The Religion or Belief Regulations (now part of the Equality Act) state that employers cannot impose a provision, criterion or practice (PCP) which discriminates against a worker on the basis of their religion or belief, unless they can justify it. In Mba v The Mayor and Burgesses of the London Borough of Merton, the Court of Appeal held that the Council’s requirement for Ms Mba to work on Sunday was a proportionate means of achieving a legitimate aim. 

Basic facts

Ms Mba, a Christian, worked in a children’s home providing short, residential breaks for children with serious disabilities and complex care needs. Three members of staff, who worked a rota system covering seven days a week, were required to be on duty at any one time.

For the first two years, the council managed to accommodate Ms Mba’s request not to work on Sundays. However, in 2009, it said she had to start working a rota that included Sundays. She lodged a grievance which was unsuccessful and as she did not work any of the Sundays for which she had been rostered, she was given a final written warning in early 2010.

When her appeal failed, she resigned at the end of May 2010 and claimed indirect discrimination on the basis that her employer had applied a PCP which discriminated against her as a Christian. 

Tribunal and EAT decision

The tribunal identified the PCP as the requirement that staff must work their rostered Sunday shifts. Although this impacted on Ms Mba’s genuinely and deeply held religious belief that Sunday should be a day of rest, the tribunal held that this was not a core component of the Christian faith. The PCP was therefore a proportionate means of facilitating the effective running of the home by the Council.

In dismissing Ms Mba’s appeal, the EAT said that the tribunal’s comment that resting on Sunday was not a “core component” of Christianity reflected the evidence of an Anglican bishop that not all Christians felt unable to work on a Sunday.The EAT concluded that the tribunal was right to find that the Council had a number of legitimate aims and that the PCP was a proportionate means of achieving them.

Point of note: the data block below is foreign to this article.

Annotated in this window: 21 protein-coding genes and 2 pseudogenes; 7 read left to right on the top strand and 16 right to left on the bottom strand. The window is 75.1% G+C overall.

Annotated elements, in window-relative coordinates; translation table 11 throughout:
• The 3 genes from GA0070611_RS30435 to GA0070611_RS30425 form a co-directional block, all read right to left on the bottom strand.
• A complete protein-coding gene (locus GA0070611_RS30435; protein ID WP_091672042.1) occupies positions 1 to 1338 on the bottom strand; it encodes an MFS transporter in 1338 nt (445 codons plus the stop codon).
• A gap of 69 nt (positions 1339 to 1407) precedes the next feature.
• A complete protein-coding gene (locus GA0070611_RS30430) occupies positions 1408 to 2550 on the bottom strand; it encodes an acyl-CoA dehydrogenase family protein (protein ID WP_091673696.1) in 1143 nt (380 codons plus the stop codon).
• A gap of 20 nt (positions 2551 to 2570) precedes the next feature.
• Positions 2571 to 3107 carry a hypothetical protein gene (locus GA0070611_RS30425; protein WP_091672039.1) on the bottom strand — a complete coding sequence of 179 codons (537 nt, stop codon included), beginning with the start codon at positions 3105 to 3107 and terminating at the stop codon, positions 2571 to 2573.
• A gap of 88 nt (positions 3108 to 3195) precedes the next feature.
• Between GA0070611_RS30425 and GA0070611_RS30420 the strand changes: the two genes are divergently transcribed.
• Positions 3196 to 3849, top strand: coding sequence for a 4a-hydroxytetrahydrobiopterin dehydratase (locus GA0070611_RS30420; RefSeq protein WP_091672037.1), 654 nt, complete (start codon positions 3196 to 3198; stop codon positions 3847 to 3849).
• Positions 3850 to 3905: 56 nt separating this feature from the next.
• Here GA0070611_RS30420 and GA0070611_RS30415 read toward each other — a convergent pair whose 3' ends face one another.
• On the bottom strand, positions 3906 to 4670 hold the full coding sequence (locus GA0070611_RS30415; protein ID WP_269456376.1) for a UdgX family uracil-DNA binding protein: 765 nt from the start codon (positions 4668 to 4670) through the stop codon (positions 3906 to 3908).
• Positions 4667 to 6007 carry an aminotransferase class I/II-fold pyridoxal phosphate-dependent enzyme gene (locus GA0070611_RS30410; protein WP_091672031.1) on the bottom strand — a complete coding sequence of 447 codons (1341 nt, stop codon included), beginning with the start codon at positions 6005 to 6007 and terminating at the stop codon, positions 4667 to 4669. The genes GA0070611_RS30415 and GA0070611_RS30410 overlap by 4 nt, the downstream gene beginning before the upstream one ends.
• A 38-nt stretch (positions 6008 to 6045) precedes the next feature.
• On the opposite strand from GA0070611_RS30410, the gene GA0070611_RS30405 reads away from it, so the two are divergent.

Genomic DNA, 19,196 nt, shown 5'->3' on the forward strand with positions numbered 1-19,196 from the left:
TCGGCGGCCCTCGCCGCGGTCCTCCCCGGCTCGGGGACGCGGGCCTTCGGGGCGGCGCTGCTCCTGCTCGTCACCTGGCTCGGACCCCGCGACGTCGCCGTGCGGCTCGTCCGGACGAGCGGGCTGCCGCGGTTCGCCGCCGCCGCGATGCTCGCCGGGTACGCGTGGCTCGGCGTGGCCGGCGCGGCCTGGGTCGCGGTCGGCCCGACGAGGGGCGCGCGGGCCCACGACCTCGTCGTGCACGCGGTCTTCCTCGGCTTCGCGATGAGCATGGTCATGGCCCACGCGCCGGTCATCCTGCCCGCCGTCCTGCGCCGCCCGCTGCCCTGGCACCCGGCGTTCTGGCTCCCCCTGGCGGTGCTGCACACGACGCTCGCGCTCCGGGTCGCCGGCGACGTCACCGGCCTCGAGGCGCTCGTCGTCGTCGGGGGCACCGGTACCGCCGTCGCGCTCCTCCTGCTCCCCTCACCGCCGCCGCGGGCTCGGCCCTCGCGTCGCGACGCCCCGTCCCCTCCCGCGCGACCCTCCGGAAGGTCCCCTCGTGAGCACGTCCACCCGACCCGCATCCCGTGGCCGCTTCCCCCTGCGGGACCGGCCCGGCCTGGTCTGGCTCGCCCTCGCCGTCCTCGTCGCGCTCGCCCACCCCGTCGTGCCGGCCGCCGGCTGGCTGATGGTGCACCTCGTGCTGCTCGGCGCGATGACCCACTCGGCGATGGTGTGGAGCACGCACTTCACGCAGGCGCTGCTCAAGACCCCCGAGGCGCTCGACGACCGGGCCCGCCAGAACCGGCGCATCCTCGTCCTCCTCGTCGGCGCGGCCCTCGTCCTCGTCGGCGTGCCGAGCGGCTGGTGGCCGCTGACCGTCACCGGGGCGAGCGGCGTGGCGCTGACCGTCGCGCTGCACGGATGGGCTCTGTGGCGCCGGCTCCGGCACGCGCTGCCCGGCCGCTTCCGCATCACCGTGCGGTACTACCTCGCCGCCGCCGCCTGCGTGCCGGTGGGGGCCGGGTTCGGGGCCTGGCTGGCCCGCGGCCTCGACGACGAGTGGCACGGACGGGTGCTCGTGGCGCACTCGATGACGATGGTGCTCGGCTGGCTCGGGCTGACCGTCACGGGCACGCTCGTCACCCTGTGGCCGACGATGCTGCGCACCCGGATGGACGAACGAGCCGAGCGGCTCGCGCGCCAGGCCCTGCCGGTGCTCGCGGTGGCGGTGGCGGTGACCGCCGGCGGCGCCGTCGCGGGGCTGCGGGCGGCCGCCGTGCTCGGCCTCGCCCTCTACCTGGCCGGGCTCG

Decision of Court of Appeal

Although the Court of Appeal upheld the tribunal’s decision, it disagreed with the finding that working on Sundays was not a “core component” of the Christian faith (but for different reasons to the tribunal). Instead, one of the judges held that it was not necessary to establish whether most Christians would be put at a particular disadvantage, as that would open the door to a quantitative test that was far too wide.

Given that it was unacceptable for some Christians (including Ms Mba) to work on a Sunday, the tribunal should have found that applying this PCP put her at a disadvantage compared with other people who did not share her beliefs. Having done that, it should then have gone on to look at whether the Council could show "a proportionate means of achieving a legitimate aim".

The other two judges held that, as it did not matter whether her views were widely shared or whether they constituted a core belief of any particular religion, the tribunal was wrong to refer to this factor as one that helped the employer.

Despite the error in law, all three judges agreed that the tribunal’s decision was "plainly and unarguably right". Once the Council had established that it had no viable or practicable alternative way of running the home effectively, “there was only ever going to be one outcome to this case. The legal error can have made no difference”.



Ms Mba produced evidence that some Christians as part of their religious belief observe the Sabbath. She did not have to prove that all or most of them did and the judges made it clear that tribunals should not get involved in doctrinal arguments. This case also demonstrates that it is not that difficult for employers to show that there is a reason for the treatment that outweighs the discriminatory impact.